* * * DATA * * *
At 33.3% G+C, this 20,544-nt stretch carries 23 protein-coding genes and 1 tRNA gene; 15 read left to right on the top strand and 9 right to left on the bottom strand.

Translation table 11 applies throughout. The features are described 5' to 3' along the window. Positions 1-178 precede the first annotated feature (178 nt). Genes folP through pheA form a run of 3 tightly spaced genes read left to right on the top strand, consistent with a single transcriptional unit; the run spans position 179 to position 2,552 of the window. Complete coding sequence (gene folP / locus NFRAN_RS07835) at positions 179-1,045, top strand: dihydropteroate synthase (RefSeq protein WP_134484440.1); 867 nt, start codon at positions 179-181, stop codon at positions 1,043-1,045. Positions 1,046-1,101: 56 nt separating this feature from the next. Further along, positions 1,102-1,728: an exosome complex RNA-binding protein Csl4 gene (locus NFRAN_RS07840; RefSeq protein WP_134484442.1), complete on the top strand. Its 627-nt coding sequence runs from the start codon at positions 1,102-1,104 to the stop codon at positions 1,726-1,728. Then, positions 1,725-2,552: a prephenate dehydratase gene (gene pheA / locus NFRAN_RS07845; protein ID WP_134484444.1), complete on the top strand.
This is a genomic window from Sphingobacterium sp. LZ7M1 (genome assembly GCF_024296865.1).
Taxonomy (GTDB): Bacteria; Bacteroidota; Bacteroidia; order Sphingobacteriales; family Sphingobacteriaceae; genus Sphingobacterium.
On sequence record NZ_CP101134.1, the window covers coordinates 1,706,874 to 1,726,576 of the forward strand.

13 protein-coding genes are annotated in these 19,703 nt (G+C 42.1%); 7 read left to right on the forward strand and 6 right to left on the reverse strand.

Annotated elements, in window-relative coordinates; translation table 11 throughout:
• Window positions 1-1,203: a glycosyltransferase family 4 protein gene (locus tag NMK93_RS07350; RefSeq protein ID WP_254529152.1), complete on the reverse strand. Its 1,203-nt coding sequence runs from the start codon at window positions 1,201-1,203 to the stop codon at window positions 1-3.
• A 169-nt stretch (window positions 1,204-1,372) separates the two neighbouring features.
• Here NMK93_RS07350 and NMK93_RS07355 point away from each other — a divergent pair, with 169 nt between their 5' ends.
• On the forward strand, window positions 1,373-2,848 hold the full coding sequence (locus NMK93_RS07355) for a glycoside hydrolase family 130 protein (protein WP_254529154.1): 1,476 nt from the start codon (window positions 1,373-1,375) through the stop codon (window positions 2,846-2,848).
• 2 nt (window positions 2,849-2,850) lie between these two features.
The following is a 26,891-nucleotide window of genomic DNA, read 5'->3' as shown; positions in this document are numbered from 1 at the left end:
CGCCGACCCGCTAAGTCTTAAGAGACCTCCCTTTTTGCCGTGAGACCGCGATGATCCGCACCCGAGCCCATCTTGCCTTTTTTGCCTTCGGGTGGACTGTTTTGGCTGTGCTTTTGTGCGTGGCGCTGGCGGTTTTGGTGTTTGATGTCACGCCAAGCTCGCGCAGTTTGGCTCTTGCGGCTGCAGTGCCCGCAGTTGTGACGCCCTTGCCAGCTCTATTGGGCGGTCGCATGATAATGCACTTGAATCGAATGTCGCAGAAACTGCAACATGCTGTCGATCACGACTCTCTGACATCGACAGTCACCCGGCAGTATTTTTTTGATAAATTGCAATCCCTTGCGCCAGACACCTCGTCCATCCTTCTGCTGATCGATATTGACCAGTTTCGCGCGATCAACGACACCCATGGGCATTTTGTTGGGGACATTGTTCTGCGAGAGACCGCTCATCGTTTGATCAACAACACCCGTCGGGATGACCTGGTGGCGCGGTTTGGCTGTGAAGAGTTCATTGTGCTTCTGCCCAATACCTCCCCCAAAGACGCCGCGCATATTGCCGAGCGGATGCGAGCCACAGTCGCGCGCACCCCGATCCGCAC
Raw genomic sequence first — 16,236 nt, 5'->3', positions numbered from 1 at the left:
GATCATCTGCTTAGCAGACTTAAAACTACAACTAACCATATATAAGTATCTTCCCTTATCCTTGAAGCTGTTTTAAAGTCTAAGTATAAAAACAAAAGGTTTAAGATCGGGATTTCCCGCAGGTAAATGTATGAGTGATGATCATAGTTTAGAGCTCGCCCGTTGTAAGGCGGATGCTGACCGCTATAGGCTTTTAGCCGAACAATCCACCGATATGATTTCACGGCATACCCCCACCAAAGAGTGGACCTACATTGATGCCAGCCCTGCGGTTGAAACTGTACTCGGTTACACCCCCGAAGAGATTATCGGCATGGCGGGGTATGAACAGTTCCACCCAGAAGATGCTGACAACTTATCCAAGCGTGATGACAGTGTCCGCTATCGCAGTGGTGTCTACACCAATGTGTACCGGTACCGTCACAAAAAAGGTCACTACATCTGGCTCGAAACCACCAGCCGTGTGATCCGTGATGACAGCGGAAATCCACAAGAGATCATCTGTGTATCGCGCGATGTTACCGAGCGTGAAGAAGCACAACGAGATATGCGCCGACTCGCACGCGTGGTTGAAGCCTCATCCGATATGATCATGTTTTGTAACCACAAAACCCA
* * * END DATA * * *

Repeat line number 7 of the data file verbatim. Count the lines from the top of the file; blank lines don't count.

Annotated elements, in window-relative coordinates; translation table 11 throughout: